Lawyer ably represents family, First Amendment
WASHINGTON — All eyes were on Margie Phelps yesterday as she stood before the Supreme Court and defended the virulent anti-gay demonstrations staged by her father’s Kansas church at military funerals as a legitimate form of expression that deserves First Amendment protection.
Would Phelps, who has joined in similar demonstrations herself, show her temper or start preaching to the justices about the evils of homosexuality? In the case before the Court, Snyder v. Phelps, Albert Snyder, the father of a Marine killed in Iraq, is seeking to revive a tort action against Westboro Baptist Church of Topeka, Kan., for intruding on his son’s funeral in 2006. Phelps’ job was to convince the Court that the suit is barred by the First Amendment.
To the relief of First Amendment advocates, during her half-hour at the lectern Phelps — the daughter of the Rev. Fred Phelps — held her temper, although it seemed sorely tested at times. And she only briefly brought God into the argument, as when she described Westboro as “a little church where the servants of God are found.” She also tried to justify the demonstrations by saying God is punishing America for its sinful embrace of homosexuality by killing its soldiers. “If you want them to stop dying, stop sinning. That’s the only purpose of this little church,” she told the Court.
That seemed to do little to temper the Court’s disdain for funeral protests. Justice Stephen Breyer called the demonstrations “very obnoxious,” and Justice Ruth Bader Ginsburg said, “This is a case about exploiting a private family’s grief and the question is: Why should the First Amendment tolerate exploiting this Marine’s family?” Chief Justice John Roberts also said, “Mr. Snyder was selected not because of who he was, but because it was a way to get maximum publicity.”
Still, Phelps may have done what she needed to do to win the case. She seemed on solid footing with her knowledge of First Amendment doctrine, as she waved the justices away from any notion that the demonstrations amount to incitement or fighting words. “I am not a fan of the fighting-words doctrine,” she said at one point. “I do think it has problems. I just don’t think it applies in this case.”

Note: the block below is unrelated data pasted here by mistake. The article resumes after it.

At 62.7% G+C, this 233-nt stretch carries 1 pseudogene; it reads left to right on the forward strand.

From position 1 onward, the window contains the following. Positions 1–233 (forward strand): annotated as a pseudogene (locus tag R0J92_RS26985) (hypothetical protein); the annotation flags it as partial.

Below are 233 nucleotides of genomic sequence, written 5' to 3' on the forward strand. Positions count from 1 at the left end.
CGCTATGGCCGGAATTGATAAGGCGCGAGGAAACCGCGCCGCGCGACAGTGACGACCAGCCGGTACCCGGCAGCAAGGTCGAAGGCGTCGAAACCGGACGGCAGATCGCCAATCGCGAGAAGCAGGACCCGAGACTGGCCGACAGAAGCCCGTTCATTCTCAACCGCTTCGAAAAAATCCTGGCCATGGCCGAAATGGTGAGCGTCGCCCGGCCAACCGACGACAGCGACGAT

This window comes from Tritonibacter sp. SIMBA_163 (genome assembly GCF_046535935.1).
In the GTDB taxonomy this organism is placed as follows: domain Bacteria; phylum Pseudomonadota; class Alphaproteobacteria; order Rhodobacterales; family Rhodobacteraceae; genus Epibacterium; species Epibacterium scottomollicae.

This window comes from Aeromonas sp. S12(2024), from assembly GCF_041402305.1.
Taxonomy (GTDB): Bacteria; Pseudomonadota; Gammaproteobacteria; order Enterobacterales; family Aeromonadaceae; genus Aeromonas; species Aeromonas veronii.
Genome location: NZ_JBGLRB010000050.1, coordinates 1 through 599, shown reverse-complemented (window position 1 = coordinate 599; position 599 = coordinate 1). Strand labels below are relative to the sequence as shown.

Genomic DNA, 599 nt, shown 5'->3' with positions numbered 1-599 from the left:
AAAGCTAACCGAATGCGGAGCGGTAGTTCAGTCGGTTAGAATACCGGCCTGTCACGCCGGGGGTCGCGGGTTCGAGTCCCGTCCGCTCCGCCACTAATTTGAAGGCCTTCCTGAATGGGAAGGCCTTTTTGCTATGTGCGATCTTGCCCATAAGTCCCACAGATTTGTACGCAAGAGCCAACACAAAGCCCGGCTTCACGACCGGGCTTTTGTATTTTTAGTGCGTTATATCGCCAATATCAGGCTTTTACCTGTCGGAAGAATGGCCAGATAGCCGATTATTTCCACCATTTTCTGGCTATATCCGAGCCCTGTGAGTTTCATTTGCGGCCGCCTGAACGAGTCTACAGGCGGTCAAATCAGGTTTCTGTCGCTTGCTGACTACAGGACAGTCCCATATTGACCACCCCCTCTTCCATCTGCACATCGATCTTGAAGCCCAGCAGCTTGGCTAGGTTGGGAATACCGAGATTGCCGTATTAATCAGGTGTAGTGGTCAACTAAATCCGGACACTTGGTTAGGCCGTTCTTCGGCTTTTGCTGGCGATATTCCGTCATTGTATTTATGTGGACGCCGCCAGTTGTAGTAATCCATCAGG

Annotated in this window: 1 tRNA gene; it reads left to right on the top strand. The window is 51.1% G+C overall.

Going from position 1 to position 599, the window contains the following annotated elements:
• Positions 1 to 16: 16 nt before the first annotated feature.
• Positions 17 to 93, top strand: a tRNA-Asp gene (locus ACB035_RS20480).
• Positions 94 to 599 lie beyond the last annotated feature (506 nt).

She also insisted that the church’s message involved public matters and was not just private speech that could be the target of a tort suit. “This Court has given substantial, longstanding protection to speech on public issues,” she said, “and how could it be gainsaid that the dying soldiers is not on the lips of everyone in this country? And it is a matter of great public interest and why they are dying, and how God is dealing with this nation.”
That may be a zealot’s definition of public interest, but it might be enough to give the justices pause before they allow lawsuits to punish such expression. She also was effective in defusing the notion that funeral attendees were a “captive audience,” another factor in the tort suit. The demonstrators were too far away from the funeral for that definition to apply, she said. “You’ve got to be up … in your grill,” she said.
Phelps had the gumption as well to take on a hot potato issue that most of the briefs on her side avoided: she argued that Albert Snyder was a public figure. She said several times that Snyder was “in the public airwaves repeatedly,” giving interviews to the media not just about his son but about the nation’s war policies. If Snyder had not spoken out, she suggested, the church would not have picketed the funeral.
In an analysis of the arguments for The Atlantic, scholar Garrett Epps said Phelps’ strategy of hammering away on the “public figure” point was a mistake, and the justices would not buy it. But even if the justices don’t agree that Snyder was a public figure, her repeated efforts to portray the demonstration as part of a public debate over public issues may take the edge off an opinion that would otherwise allow punishment of funeral demonstrations through the tort system.
It may also give support to a position Justice Ginsburg seemed to articulate: that state laws might be sufficient to protect the privacy of funeral-goers, rather than lawsuits. She suggested that the Westboro demonstrators were far enough away from the Snyder funeral that they would have complied with the Maryland law restricting funeral protests. She said she doubted that someone could be fined through a tort action for something that did not violate the law on funeral protests.
It is rare and risky for a lawyer to argue her own case before the Supreme Court. The last time it happened in a major case was 2004, when Michael Newdow argued against the words “under God” in the Pledge of Allegiance in Elk Grove Unified School Dist. v. Newdow. Newdow too kept his passions in check, but still was able to convey to the justices why an atheist like himself was harmed by the daily recital of the Pledge containing the words “under God.”
Newdow lost for other reasons, but his argument was not nearly the train wreck that many had anticipated.
Similarly, Margie Phelps may have been able to convey the motivation behind her family’s protests in a way that a veteran Supreme Court advocate could not. Whether that turns out to be a winning strategy won’t be clear until the Court hands down its decision, probably months from now.